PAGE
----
Ventilation and cave air PCO2 in the bunker-EMST cave system (NW Germany): Implications for speleothem proxy data

Sylvia Riechelmann*, Sebastian F.M. Breitenbach, Andrea Schröder-Ritzrau, Augusto Mangini, Adrian Immenhauser

*Corresponding author for this work

Research output: Contribution to journalArticlepeer-review

6 Citations (Scopus)
10 Downloads (Pure)

Abstract

Cave air pCO2 (carbon dioxide partial pressure) is, along with drip rate, one of the most important factors controlling speleothem carbonate precipitation. As a consequence, pCO2 has an indirect but important control on speleothem proxy data (e.g., elemental concentrations, isotopic values). The CO2 concentration of cave air depends on CO2 source(s) and productivity, CO2 transport through the epikarst and karst zone, and cave air ventilation. To assess ventilation patterns in the Bunker-Emst Cave (BEC) System, we monitored the pCO2 value approximately 100 m from the lower entrance (Bunker Cave) at bi-hourly resolution between April 2012 and February 2014. The two entrances of the BEC system were artificially opened between 1860?1863 (Emst Cave) and 1926 (Bunker Cave). Near-atmospheric minimum pCO2dynamics of 408 ppmv are measured in winter, and up to 811 ppmv are recorded in summer. Outside air contributes the highest proportion to cave air CO2, while soil, and possibly also ground air, provide a far smaller proportion throughout the whole year. Cave air pCO2 correlates positively with the temperature difference between surface and cave air during summer and negatively in winter, with no clear pattern for spring and autumn. Dynamic ventilation is driven by temperature and resulting density differences between cave and surface air. In summer, warm atmospheric air is entrained through the upper cave entrance where it cools. With increasing density, the cooled air flows toward the lower entrance. In winter, this pattern is reversed, due to cold, atmospheric air entering the cave via the lower entrance, while relatively warm cave air rises and exits the cave via the upper entrance. The situation is further modulated by preferential south-southwestern winds that point directly on both cave entrances. Thus, cave ventilation is frequently disturbed, especially during periods with higher wind speed. Modern ventilation of the BEC system-induced by artificially openings-is not a direct analogue for pre-1860 ventilation conditions. The artificial change of ventilation resulted in a strong increase of ?13Cspeleothem values. Prior to the cave opening in 1860, Holocene ?13Cspeleothem values were significantly lower, probably related to limited ventilation due to the lack of significant connections between the surface and cave. Reduced ventilation led to significantly higher pCO2 values, minimal CO2 degassing from drip water and low kinetic isotope fractionation. Both modern and fossil speleothem precipitation rates are driven by water supply and carbonate saturation, and not by cave air pCO2. Today, pCO2 variability is too small to affect carbonate precipitation rates and the same is likely true for pCO2 variability prior to artificial opening of the cave. Thus, fossil speleothems from BEC System are likely more sensitive to temperature and infiltration dynamics. The Bunker-Emst Cave System, therefore, represents different ventilation patterns and their influence on speleothem proxy data in an exemplary manner, and it may serve as a template for other cave systems.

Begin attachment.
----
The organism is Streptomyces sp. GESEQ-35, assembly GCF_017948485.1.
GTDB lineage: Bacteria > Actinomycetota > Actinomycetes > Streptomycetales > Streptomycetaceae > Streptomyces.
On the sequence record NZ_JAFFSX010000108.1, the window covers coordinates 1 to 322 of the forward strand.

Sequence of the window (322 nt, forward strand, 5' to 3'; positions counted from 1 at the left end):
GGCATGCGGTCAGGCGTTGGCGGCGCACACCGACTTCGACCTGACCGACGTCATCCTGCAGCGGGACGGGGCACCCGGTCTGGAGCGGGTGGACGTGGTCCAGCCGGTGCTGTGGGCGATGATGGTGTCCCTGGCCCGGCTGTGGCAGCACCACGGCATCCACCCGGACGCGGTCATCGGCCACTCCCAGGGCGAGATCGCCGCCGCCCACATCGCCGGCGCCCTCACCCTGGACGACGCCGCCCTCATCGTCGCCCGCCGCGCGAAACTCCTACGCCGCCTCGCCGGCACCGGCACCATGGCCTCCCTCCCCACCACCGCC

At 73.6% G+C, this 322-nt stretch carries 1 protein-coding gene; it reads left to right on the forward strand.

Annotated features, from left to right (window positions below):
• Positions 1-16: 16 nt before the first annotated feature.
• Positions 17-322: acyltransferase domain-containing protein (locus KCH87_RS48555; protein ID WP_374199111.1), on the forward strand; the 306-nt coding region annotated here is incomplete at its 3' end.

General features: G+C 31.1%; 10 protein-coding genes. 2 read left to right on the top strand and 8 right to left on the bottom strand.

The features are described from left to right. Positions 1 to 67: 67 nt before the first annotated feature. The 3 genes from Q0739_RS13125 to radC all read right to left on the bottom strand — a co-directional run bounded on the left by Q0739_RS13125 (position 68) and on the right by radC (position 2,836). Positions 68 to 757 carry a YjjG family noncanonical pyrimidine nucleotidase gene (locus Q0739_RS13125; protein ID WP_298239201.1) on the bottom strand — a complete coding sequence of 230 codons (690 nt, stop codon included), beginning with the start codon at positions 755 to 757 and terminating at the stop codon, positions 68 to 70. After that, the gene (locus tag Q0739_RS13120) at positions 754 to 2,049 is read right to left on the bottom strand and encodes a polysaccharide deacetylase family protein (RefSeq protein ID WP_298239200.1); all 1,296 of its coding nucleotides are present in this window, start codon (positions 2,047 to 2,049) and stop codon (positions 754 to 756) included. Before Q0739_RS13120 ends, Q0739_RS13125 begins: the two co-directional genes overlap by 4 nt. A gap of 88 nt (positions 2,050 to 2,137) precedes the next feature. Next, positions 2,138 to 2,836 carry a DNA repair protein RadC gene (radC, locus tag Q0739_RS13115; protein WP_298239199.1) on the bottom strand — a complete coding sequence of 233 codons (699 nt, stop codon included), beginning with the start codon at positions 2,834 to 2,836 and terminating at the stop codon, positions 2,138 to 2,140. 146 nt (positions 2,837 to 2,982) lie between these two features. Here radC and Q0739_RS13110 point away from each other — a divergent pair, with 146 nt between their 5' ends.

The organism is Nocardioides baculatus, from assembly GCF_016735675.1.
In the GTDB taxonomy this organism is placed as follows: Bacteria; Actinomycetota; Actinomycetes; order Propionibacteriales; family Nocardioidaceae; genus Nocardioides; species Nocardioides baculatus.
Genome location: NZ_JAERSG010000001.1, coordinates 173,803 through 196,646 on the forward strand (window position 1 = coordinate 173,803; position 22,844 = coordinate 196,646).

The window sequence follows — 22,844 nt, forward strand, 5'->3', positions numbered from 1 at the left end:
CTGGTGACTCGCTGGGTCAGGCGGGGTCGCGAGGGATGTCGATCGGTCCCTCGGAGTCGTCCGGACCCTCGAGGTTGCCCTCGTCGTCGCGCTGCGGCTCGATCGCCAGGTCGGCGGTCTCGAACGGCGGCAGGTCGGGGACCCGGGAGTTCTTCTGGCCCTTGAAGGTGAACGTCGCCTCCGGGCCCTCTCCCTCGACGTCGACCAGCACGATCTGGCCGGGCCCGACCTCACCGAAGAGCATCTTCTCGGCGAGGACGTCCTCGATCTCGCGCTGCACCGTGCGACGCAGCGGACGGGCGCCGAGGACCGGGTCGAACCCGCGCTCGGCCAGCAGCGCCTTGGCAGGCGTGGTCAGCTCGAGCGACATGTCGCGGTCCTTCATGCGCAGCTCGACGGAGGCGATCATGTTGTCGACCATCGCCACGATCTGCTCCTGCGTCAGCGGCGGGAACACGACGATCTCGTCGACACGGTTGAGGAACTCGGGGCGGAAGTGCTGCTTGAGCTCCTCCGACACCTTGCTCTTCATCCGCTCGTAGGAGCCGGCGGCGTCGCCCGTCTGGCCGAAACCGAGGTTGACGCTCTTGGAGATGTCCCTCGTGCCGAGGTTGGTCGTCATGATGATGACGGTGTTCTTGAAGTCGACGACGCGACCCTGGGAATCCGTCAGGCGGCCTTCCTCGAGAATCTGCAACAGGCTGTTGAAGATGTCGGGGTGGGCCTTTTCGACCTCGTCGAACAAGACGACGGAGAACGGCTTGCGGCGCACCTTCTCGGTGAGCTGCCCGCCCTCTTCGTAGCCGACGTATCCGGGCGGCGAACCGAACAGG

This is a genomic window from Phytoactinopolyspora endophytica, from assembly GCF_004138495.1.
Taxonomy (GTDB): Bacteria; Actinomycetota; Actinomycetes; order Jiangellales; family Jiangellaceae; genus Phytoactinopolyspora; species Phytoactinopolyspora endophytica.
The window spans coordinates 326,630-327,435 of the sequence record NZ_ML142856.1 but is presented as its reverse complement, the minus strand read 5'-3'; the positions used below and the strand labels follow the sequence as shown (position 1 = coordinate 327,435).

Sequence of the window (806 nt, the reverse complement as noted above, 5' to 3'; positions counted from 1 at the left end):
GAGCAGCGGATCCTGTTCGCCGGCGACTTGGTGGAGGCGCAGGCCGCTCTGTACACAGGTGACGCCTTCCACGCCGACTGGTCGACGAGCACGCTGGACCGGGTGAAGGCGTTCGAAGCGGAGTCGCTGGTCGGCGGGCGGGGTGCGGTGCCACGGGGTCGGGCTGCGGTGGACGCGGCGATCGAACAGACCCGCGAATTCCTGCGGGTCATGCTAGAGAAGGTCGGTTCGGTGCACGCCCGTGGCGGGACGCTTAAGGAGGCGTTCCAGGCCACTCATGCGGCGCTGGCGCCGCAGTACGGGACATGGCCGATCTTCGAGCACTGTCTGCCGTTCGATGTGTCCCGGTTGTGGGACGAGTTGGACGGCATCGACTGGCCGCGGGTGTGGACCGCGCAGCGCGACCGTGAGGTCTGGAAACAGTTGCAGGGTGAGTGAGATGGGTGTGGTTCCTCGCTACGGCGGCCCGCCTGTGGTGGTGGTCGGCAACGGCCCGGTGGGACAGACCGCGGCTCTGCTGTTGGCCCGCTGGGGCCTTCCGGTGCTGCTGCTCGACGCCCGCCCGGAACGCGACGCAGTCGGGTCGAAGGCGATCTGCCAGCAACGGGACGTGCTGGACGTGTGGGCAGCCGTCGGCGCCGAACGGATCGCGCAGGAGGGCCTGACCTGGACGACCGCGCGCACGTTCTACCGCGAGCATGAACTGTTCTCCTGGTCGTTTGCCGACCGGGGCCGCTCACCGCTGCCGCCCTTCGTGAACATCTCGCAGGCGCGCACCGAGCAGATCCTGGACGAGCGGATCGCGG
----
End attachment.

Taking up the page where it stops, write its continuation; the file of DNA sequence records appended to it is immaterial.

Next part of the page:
Original languageEnglish
Pages (from-to)98-112
Number of pages15
JournalJournal of Cave and Karst Studies
Volume81
Issue number2
DOIs
Publication statusPublished - 10 Jun 2019
Externally publishedYes

Fingerprint

Dive into the research topics of 'Ventilation and cave air PCO<sub>2</sub> in the bunker-EMST cave system (NW Germany): Implications for speleothem proxy data'. Together they form a unique fingerprint.

Cite this